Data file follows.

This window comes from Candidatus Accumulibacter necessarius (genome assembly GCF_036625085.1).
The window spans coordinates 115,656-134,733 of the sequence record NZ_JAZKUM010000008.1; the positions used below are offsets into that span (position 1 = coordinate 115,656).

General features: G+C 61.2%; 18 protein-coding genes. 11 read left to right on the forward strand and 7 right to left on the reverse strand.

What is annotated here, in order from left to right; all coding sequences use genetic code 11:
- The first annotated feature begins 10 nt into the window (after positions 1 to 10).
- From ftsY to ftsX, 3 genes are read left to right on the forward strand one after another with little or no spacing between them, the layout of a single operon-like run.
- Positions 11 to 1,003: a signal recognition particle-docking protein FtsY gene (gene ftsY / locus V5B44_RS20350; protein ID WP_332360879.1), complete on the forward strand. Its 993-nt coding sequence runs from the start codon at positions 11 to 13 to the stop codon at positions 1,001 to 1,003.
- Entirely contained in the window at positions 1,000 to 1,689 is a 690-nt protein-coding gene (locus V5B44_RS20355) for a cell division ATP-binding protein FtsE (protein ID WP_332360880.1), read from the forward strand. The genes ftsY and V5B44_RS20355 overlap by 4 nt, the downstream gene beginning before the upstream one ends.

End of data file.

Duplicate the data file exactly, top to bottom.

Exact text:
This window comes from Candidatus Accumulibacter necessarius (genome assembly GCF_036625085.1).
The window spans coordinates 115,656-134,733 of the sequence record NZ_JAZKUM010000008.1; the positions used below are offsets into that span (position 1 = coordinate 115,656).

General features: G+C 61.2%; 18 protein-coding genes. 11 read left to right on the forward strand and 7 right to left on the reverse strand.

What is annotated here, in order from left to right; all coding sequences use genetic code 11:
- The first annotated feature begins 10 nt into the window (after positions 1 to 10).
- From ftsY to ftsX, 3 genes are read left to right on the forward strand one after another with little or no spacing between them, the layout of a single operon-like run.
- Positions 11 to 1,003: a signal recognition particle-docking protein FtsY gene (gene ftsY / locus V5B44_RS20350; protein ID WP_332360879.1), complete on the forward strand. Its 993-nt coding sequence runs from the start codon at positions 11 to 13 to the stop codon at positions 1,001 to 1,003.
- Entirely contained in the window at positions 1,000 to 1,689 is a 690-nt protein-coding gene (locus V5B44_RS20355) for a cell division ATP-binding protein FtsE (protein ID WP_332360880.1), read from the forward strand. The genes ftsY and V5B44_RS20355 overlap by 4 nt, the downstream gene beginning before the upstream one ends.